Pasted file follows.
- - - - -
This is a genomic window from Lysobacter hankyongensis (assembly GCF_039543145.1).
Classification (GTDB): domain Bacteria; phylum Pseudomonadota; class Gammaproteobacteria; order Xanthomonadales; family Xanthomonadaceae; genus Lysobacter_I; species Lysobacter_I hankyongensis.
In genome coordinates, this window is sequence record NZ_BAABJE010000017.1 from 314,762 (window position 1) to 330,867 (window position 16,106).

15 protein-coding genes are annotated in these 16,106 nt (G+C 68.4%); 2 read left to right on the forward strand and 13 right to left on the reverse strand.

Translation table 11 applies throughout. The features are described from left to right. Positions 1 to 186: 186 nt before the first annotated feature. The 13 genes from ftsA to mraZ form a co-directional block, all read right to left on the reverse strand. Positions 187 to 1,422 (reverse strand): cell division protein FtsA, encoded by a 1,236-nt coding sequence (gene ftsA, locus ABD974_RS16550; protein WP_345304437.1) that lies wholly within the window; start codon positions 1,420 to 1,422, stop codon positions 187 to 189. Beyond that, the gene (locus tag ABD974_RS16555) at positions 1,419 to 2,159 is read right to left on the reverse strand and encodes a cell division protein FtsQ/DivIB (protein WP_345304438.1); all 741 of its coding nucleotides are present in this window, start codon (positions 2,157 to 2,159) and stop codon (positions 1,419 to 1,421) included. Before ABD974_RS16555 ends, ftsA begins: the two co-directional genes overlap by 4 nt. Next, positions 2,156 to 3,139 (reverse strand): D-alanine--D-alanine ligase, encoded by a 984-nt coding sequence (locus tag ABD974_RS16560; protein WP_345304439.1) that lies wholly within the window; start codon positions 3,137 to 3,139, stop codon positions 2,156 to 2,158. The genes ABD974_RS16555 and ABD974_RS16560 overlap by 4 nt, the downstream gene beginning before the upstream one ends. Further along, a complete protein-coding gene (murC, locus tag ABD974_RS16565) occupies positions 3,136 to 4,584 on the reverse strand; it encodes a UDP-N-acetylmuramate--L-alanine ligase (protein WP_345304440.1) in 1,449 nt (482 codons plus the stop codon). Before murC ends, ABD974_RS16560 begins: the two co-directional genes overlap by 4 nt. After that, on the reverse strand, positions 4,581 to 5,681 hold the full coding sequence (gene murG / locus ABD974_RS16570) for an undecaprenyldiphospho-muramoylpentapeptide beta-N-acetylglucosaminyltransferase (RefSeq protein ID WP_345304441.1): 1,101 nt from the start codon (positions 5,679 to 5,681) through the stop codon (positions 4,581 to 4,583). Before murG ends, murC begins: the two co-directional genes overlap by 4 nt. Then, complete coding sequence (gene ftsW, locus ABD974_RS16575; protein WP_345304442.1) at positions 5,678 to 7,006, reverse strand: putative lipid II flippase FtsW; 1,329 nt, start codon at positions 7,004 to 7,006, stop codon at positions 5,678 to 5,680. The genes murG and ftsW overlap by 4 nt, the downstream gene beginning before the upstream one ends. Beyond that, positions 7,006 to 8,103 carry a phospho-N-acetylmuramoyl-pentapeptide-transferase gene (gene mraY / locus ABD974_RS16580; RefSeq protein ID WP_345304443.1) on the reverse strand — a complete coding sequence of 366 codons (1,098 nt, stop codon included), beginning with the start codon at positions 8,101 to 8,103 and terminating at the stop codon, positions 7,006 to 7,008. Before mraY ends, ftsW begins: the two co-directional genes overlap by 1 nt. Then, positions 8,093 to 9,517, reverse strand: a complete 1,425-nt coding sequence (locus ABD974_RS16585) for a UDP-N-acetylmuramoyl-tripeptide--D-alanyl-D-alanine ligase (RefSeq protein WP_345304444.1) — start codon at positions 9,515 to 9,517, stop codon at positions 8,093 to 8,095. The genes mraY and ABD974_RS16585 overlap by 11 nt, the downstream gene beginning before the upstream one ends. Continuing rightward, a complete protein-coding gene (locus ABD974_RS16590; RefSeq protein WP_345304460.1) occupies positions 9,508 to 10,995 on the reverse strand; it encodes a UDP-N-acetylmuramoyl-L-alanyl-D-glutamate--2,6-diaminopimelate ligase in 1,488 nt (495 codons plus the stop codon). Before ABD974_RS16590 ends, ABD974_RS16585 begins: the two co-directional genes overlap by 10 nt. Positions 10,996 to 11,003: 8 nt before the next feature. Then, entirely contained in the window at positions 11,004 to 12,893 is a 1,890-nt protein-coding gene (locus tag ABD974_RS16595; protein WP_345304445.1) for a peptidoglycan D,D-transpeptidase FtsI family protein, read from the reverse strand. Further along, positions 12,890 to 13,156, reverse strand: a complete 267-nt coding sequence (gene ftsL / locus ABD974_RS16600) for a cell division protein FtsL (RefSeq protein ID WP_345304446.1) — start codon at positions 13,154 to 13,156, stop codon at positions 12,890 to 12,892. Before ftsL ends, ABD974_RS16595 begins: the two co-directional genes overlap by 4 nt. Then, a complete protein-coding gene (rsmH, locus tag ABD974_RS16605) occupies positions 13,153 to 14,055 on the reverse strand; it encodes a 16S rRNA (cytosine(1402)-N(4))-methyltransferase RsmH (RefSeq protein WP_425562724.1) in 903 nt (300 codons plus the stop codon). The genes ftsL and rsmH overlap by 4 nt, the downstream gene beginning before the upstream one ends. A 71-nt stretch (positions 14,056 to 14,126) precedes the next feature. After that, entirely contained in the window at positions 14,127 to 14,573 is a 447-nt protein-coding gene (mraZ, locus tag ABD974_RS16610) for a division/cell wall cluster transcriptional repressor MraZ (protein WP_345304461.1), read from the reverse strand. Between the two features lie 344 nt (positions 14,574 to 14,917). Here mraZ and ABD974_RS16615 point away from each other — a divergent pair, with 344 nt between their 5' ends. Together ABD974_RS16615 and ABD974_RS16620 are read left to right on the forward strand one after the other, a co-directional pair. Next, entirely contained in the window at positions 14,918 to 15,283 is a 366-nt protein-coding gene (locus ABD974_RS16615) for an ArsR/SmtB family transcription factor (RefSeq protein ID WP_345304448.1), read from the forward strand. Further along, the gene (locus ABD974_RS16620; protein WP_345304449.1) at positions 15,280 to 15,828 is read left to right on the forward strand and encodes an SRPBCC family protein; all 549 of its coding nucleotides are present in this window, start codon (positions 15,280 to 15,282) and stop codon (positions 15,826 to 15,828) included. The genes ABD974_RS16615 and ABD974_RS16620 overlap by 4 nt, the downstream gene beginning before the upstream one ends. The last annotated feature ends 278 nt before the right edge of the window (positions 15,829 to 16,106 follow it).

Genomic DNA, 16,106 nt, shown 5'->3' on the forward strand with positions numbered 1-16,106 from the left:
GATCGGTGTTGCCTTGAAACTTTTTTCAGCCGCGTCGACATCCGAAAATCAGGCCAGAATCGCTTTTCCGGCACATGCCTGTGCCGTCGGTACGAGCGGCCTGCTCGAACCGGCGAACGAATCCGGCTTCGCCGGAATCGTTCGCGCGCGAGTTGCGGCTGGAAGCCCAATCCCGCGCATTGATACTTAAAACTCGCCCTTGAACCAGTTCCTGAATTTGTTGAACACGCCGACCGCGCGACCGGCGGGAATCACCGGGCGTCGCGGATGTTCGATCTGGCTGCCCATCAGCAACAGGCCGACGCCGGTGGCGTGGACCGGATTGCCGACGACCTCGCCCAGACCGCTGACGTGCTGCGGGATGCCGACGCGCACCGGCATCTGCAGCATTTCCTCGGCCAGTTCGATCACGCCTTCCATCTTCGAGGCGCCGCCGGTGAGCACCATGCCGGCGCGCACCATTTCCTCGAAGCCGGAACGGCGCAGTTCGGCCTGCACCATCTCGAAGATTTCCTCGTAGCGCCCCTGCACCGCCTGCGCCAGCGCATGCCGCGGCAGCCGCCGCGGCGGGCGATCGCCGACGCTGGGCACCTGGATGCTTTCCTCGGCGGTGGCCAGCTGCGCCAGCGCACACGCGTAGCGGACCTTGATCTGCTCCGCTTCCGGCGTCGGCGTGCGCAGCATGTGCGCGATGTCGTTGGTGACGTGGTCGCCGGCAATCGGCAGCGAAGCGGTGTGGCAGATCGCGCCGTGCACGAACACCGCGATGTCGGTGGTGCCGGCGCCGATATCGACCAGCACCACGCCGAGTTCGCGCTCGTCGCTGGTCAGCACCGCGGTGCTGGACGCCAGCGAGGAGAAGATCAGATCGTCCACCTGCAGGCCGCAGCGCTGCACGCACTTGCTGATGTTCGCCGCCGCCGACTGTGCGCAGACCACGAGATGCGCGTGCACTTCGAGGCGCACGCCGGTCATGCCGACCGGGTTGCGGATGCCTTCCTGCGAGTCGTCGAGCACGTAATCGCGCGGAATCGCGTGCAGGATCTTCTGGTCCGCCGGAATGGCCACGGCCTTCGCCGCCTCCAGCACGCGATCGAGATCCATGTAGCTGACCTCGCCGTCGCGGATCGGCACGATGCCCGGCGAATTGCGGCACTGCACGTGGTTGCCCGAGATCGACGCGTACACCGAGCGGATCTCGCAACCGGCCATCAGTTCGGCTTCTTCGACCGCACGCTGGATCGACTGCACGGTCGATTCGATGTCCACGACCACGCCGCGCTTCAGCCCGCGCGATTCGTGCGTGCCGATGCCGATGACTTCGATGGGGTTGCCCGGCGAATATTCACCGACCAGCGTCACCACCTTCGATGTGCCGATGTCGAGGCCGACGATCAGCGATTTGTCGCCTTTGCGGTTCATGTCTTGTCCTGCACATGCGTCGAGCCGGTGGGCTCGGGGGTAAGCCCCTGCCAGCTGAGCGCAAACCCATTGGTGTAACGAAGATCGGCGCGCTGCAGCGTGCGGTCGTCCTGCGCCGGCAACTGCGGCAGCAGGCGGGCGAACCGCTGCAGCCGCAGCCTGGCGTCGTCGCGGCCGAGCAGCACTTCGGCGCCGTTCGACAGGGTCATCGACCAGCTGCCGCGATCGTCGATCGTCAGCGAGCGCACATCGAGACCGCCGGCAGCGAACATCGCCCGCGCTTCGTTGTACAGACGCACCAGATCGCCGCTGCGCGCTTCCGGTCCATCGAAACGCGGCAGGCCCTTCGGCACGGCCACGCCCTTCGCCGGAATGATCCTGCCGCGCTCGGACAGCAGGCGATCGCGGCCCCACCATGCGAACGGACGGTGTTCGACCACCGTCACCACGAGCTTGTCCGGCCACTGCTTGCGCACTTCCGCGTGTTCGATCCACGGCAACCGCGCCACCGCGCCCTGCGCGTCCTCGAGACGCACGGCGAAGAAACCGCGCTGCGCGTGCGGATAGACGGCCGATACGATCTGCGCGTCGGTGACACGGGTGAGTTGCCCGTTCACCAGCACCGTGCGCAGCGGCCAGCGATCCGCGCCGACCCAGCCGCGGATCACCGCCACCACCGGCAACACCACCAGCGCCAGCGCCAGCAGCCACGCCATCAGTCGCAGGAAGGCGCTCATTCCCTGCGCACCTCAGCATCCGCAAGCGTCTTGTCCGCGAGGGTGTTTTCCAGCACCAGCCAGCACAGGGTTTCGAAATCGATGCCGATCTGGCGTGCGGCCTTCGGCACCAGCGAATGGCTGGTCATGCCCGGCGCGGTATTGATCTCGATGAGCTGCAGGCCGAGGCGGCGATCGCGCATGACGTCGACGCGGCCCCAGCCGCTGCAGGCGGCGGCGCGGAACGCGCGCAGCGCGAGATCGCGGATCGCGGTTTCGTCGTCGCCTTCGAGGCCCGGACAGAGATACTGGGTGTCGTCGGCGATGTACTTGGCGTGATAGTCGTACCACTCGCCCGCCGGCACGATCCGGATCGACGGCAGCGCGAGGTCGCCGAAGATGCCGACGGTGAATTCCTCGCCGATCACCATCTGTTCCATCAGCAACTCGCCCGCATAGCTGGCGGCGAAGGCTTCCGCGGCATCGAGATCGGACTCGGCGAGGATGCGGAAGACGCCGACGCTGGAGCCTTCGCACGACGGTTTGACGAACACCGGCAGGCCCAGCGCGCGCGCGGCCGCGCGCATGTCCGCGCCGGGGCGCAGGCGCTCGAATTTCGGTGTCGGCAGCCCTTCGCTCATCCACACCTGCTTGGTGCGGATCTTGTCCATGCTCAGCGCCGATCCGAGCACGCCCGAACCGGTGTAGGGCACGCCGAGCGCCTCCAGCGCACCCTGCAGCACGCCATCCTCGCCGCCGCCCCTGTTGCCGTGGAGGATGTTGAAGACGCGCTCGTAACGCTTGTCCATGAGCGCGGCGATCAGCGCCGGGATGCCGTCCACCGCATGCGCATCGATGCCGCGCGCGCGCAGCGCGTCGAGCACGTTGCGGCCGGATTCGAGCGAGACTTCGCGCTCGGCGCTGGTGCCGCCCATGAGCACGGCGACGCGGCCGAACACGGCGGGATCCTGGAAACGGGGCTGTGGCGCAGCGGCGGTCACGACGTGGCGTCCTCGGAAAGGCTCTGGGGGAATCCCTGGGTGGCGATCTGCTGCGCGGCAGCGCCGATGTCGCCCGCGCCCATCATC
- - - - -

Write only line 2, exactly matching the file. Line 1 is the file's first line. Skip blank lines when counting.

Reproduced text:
Classification (GTDB): domain Bacteria; phylum Pseudomonadota; class Gammaproteobacteria; order Xanthomonadales; family Xanthomonadaceae; genus Lysobacter_I; species Lysobacter_I hankyongensis.